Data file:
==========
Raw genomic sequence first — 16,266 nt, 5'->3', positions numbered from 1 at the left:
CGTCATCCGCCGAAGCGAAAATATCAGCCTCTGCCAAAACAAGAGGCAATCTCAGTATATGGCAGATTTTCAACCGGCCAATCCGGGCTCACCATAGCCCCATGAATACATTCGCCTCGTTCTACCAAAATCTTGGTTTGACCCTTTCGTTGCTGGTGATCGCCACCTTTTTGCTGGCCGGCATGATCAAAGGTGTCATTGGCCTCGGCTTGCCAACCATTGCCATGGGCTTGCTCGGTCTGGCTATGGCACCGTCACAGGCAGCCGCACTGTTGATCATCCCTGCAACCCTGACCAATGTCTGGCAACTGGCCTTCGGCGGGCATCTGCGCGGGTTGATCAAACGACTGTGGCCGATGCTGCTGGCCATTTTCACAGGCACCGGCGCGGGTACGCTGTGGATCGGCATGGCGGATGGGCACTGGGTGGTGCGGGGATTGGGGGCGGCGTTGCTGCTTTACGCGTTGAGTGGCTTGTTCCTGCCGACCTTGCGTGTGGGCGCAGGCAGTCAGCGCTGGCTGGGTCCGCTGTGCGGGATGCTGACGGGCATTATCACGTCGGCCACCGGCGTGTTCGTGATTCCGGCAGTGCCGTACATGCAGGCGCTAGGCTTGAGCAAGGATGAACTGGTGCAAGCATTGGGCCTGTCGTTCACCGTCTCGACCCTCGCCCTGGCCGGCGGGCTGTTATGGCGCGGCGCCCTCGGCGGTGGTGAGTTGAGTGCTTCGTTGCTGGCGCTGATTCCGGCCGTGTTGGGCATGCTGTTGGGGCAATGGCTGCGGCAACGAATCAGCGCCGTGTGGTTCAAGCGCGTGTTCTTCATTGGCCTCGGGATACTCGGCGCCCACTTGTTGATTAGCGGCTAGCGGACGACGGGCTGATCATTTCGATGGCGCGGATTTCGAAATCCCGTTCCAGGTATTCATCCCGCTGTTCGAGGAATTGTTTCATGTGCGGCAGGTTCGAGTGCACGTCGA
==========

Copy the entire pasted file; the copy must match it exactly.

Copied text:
Raw genomic sequence first — 16,266 nt, 5'->3', positions numbered from 1 at the left:
CGTCATCCGCCGAAGCGAAAATATCAGCCTCTGCCAAAACAAGAGGCAATCTCAGTATATGGCAGATTTTCAACCGGCCAATCCGGGCTCACCATAGCCCCATGAATACATTCGCCTCGTTCTACCAAAATCTTGGTTTGACCCTTTCGTTGCTGGTGATCGCCACCTTTTTGCTGGCCGGCATGATCAAAGGTGTCATTGGCCTCGGCTTGCCAACCATTGCCATGGGCTTGCTCGGTCTGGCTATGGCACCGTCACAGGCAGCCGCACTGTTGATCATCCCTGCAACCCTGACCAATGTCTGGCAACTGGCCTTCGGCGGGCATCTGCGCGGGTTGATCAAACGACTGTGGCCGATGCTGCTGGCCATTTTCACAGGCACCGGCGCGGGTACGCTGTGGATCGGCATGGCGGATGGGCACTGGGTGGTGCGGGGATTGGGGGCGGCGTTGCTGCTTTACGCGTTGAGTGGCTTGTTCCTGCCGACCTTGCGTGTGGGCGCAGGCAGTCAGCGCTGGCTGGGTCCGCTGTGCGGGATGCTGACGGGCATTATCACGTCGGCCACCGGCGTGTTCGTGATTCCGGCAGTGCCGTACATGCAGGCGCTAGGCTTGAGCAAGGATGAACTGGTGCAAGCATTGGGCCTGTCGTTCACCGTCTCGACCCTCGCCCTGGCCGGCGGGCTGTTATGGCGCGGCGCCCTCGGCGGTGGTGAGTTGAGTGCTTCGTTGCTGGCGCTGATTCCGGCCGTGTTGGGCATGCTGTTGGGGCAATGGCTGCGGCAACGAATCAGCGCCGTGTGGTTCAAGCGCGTGTTCTTCATTGGCCTCGGGATACTCGGCGCCCACTTGTTGATTAGCGGCTAGCGGACGACGGGCTGATCATTTCGATGGCGCGGATTTCGAAATCCCGTTCCAGGTATTCATCCCGCTGTTCGAGGAATTGTTTCATGTGCGGCAGGTTCGAGTGCACGTCGA